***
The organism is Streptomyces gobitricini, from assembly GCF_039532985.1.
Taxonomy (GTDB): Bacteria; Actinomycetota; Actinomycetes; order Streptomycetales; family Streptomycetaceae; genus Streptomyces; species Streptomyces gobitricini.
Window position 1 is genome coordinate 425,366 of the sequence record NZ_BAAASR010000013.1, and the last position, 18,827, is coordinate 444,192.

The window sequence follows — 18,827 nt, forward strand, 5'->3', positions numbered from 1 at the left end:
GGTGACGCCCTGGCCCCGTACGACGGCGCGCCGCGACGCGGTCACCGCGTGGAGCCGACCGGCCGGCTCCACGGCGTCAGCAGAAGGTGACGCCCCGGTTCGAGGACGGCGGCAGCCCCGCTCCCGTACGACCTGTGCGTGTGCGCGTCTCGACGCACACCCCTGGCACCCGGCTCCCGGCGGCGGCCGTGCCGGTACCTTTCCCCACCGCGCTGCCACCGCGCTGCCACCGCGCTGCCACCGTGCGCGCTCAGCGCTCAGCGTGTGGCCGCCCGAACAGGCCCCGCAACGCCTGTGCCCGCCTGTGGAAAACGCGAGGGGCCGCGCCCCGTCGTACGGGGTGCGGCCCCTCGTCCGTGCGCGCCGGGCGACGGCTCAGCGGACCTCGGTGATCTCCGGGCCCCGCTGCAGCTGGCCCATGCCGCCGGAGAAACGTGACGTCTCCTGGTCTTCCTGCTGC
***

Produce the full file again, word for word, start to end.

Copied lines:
The organism is Streptomyces gobitricini, from assembly GCF_039532985.1.
Taxonomy (GTDB): Bacteria; Actinomycetota; Actinomycetes; order Streptomycetales; family Streptomycetaceae; genus Streptomyces; species Streptomyces gobitricini.
Window position 1 is genome coordinate 425,366 of the sequence record NZ_BAAASR010000013.1, and the last position, 18,827, is coordinate 444,192.

The window sequence follows — 18,827 nt, forward strand, 5'->3', positions numbered from 1 at the left end:
GGTGACGCCCTGGCCCCGTACGACGGCGCGCCGCGACGCGGTCACCGCGTGGAGCCGACCGGCCGGCTCCACGGCGTCAGCAGAAGGTGACGCCCCGGTTCGAGGACGGCGGCAGCCCCGCTCCCGTACGACCTGTGCGTGTGCGCGTCTCGACGCACACCCCTGGCACCCGGCTCCCGGCGGCGGCCGTGCCGGTACCTTTCCCCACCGCGCTGCCACCGCGCTGCCACCGCGCTGCCACCGTGCGCGCTCAGCGCTCAGCGTGTGGCCGCCCGAACAGGCCCCGCAACGCCTGTGCCCGCCTGTGGAAAACGCGAGGGGCCGCGCCCCGTCGTACGGGGTGCGGCCCCTCGTCCGTGCGCGCCGGGCGACGGCTCAGCGGACCTCGGTGATCTCCGGGCCCCGCTGCAGCTGGCCCATGCCGCCGGAGAAACGTGACGTCTCCTGGTCTTCCTGCTGC